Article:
Mistakes To Avoid When Filing a Medical Malpractice Claim in Virginia

If you have suffered due to the negligence of a doctor or other medical professional, the following are the biggest mistakes you should avoid when filing your claim. For more specific information regarding your case, call and schedule a consultation with a Virginia medical malpractice lawyer today.

Waiting Too Long To File a Claim

One of the most common mistakes people make is receiving care at a state facility and then going on Google and looking up the statute of limitations and seeing that the general statute of limitations is two years. Most people know that there is such a thing as the statute of limitations, but they don’t normally know about notice provisions for government entities which is shorter. In a lot of cases, people who have suffered an injury from medical malpractice go on Google and find out that malpractice victims in Virginia generally have two years within which to bring to a claim, and so they are not really worried about their claim for that first year. Then they find out a year and six months later that all their providers were actually employed by the Commonwealth of Virginia.  In that case, they will probably be unable to provide the statutory notice that is required and will likely be barred from any claim.

Not Disclosing Prior Medical History

Another example is that people will oftentimes fail to disclose to their attorneys their prior medical history. The prior medical history is extremely important in sorting out how a case is going to shape up. Medical history is important at from the very beginning during the initial screening because people who have been  injured often think in terms of the ultimate goal of obtaining recovery and they may only think about things that are directly related to the case in their minds. They might not understand that their prior history dictates their outcomes, the risks involved, and the standard of care for providing them treatment.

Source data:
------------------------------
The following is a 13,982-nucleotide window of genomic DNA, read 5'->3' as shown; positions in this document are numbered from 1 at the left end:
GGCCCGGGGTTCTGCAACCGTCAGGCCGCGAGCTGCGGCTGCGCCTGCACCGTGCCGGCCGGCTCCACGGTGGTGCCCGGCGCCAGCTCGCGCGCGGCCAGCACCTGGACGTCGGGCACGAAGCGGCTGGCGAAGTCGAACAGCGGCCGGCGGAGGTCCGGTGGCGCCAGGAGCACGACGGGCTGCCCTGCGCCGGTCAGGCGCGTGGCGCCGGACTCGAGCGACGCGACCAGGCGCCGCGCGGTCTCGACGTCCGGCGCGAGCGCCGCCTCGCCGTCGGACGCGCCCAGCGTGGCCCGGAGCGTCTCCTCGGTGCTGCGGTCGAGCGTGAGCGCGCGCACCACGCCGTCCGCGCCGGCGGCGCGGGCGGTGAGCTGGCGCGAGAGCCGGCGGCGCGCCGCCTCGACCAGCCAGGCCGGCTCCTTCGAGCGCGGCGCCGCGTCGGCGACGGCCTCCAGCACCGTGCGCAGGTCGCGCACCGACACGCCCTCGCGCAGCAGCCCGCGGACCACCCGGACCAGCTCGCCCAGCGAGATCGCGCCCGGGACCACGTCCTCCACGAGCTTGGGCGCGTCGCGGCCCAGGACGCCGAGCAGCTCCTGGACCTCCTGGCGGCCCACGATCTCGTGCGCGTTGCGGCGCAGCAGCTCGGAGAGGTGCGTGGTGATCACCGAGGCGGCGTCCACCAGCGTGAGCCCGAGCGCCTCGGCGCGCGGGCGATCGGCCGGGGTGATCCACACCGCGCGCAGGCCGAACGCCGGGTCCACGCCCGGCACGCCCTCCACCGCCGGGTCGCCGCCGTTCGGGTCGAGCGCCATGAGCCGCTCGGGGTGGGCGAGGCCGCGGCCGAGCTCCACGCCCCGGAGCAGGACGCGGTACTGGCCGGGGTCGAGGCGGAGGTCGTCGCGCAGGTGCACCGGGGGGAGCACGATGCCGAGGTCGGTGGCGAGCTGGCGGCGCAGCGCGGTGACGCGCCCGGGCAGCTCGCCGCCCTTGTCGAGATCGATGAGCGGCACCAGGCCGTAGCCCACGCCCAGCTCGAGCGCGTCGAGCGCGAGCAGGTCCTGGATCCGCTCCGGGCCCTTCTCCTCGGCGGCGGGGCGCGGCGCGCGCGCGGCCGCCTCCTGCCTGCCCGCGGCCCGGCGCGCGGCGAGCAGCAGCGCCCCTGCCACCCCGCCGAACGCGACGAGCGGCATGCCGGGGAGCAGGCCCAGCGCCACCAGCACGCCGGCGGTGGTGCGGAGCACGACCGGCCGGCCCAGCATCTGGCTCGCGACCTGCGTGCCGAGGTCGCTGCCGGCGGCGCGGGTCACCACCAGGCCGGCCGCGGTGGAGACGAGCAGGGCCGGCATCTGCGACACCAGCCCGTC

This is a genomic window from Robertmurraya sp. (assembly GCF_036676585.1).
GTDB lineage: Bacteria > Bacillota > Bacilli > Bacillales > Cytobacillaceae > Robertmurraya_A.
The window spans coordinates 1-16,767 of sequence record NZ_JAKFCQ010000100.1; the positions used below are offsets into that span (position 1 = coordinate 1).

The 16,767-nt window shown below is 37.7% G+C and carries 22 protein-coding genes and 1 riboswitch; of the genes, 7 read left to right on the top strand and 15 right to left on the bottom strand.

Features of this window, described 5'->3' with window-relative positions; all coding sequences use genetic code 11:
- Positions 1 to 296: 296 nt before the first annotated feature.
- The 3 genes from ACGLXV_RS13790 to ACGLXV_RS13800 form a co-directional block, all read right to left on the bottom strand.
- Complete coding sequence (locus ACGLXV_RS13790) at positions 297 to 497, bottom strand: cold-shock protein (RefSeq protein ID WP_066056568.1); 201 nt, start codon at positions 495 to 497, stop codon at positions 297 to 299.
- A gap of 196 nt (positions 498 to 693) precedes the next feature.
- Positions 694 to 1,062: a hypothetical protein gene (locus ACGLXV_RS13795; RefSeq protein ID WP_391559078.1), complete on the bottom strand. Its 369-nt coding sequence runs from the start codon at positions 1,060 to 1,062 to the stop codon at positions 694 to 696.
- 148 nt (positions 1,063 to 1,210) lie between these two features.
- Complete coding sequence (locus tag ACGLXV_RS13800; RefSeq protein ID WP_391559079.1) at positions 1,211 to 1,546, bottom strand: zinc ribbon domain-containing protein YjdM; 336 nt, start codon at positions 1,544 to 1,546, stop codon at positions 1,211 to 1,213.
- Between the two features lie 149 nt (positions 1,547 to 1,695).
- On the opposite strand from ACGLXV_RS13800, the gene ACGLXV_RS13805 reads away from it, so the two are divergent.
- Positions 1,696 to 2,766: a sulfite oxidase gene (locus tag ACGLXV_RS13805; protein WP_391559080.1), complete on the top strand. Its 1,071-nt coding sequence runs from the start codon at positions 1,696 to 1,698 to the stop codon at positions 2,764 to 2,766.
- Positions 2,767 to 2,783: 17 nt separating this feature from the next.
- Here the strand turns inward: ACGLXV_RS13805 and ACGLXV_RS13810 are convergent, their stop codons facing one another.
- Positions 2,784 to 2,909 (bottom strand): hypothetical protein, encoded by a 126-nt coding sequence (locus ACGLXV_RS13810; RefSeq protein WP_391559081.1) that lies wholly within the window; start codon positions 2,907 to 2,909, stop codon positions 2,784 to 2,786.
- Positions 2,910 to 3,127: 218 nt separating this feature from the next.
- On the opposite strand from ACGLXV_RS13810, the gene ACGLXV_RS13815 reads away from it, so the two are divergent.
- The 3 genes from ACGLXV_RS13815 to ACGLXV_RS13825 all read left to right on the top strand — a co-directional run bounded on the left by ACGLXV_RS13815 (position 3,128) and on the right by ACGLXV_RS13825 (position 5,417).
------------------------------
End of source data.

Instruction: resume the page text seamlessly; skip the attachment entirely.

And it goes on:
Clients might not think it’s important to tell their lawyer that they suffered from, say diabetes, but every single thing in their medical history is important because their medical history can dictate the applicable standard of care and can determine whether the defendant doctor treated the patient appropriately or not. Doctors have to go through certain steps depending on how their patient presents, and if the patient doesn’t let their lawyer know, that lawyer can’t let the expert witnesses know, and then they might be hamstrung in pursuing a claim because of the failure to share their medical history fully with their lawyer.

How Can Someone Avoid Making These Mistakes?

The easiest way is just to be open and honest with your lawyer. We benefit from the attorney-client privilege, which protects all confidential communications between the attorney and the client. This privilege exists to foster open communications, making sure clients can tell their lawyers what all their issues are so that lawyers can best represent those clients.

That’s the one thing that people mess up when it’s easy to actually avoid. Just don’t withhold things from your lawyer, share everything. Your lawyer represents you, they are bound by privilege.

With that said, the biggest thing is just being open and honest with your lawyer: answering their questions, providing the information, and being accessible.